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Latest Hafez Al-Assad Items
Hundreds of thousands of Syrians carrying olive branches and shouting for the downfall of President Bashar Assad's regime streamed Friday into the flashpoint city of Hama, where the U.S. and French ambassadors traveled in a strong show of support for the protest movement.
Syrian troops raided homes and made sweeping arrests in the central city of Hama on Monday, wounding at least 20 people before sealing off the city just days after about 300,000 protesters there held the largest demonstration since the uprising against President Bashar Assad erupted in mid-March, activists said.
The Syrian army shelled residential areas and unleashed security forces Wednesday in an intensified push to crush the uprising against authoritarian President Bashar Assad, killing an 8-year-old boy and at least 17 others, a human rights group said.
Syrian security forces opened fire Friday on thousands of protesters demanding regime change, killing at least 30 people in a sign that President Bashar Assad is prepared to ride out a wave of rapidly escalating international outrage.
Since the outbreak of the Syrian uprising five weeks ago, President Obama has declined to call for Bashar Assad to step down as dictator or criticize his regime on camera, while Secretary of State Hillary Rodham Clinton has let it be known that many American lawmakers "believe he's a reformer." Slippery diction notwithstanding ("I referenced opinions of others," she later explained) most in the administration would appear to hold precisely this view of the Syrian president.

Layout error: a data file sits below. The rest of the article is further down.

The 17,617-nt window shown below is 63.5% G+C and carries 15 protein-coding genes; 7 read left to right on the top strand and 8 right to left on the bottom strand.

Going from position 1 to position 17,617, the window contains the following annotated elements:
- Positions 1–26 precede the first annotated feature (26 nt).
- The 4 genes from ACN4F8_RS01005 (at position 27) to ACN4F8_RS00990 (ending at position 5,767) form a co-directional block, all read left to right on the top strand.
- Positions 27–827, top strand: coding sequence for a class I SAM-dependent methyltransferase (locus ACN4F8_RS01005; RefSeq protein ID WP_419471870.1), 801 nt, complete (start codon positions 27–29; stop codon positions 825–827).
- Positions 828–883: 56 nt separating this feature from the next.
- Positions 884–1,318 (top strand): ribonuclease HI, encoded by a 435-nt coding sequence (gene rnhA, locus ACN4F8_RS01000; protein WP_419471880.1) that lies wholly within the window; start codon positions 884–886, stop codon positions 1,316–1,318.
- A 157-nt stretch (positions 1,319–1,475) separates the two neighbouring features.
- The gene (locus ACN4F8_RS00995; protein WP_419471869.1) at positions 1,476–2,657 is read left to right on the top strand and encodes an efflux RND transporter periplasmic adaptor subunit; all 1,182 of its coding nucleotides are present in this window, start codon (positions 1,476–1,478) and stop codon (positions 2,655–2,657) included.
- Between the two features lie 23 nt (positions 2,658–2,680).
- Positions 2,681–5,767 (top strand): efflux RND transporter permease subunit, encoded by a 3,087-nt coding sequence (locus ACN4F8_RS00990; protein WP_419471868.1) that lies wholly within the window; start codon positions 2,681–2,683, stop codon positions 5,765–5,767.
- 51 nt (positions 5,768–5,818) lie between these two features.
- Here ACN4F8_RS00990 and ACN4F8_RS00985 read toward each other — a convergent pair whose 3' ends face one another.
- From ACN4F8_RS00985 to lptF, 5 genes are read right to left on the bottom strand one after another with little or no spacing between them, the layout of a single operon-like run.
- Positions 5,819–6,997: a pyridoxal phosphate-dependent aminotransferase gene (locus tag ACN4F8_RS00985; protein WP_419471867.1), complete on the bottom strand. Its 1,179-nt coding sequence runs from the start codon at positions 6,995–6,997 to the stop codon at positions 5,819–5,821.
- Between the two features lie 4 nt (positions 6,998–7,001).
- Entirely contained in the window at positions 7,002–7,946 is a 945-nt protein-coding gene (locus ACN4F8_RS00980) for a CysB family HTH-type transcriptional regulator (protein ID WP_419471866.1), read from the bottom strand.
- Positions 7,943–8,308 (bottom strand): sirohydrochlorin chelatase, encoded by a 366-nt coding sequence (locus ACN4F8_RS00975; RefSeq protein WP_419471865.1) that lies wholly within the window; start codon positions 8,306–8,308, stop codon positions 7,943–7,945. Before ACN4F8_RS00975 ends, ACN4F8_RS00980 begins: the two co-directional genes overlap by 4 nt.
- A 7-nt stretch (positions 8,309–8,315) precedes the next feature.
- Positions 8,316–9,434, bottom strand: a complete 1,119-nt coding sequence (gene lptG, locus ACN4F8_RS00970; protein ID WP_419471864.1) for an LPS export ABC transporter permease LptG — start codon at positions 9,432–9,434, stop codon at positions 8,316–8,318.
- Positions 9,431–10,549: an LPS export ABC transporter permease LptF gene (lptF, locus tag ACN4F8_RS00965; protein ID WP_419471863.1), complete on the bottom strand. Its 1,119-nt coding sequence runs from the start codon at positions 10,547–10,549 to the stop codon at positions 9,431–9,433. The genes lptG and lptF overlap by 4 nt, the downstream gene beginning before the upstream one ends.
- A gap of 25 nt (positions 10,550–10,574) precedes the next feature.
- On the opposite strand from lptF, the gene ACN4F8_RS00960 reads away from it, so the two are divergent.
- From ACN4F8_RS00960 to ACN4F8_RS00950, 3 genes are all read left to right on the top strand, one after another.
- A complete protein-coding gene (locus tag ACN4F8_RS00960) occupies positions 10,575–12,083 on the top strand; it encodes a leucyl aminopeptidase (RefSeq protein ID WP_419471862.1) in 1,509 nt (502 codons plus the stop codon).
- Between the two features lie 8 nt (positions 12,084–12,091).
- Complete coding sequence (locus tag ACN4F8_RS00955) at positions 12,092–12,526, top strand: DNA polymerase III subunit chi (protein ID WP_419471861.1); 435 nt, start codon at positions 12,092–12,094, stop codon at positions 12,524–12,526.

The Obama administration has turned down a plea from Syria's democratic opposition to step up diplomatic pressure on President Bashar Assad, who has violently repressed peaceful anti-government protests.
Violence erupted around Syria on Friday as troops opened fire on protesters in several cities and pro- and anti-government crowds clashed on the tense streets of the capital in the most widespread unrest in years, witnesses said.
The Muslim Brotherhood and other Islamist factions staged hit-and-run attacks against government buildings and officials in the early 1980s and almost succeeded in killing the president of a country that has remained eerily quiet during the geopolitical tsunami that is still sweeping the Arab world. You're supposed to guess which country.
Syrian President Bashar Assad is talking publicly about government reform as his countrymen prepare for anti-regime protests in the wake of popular uprisings in Tunisia and Egypt.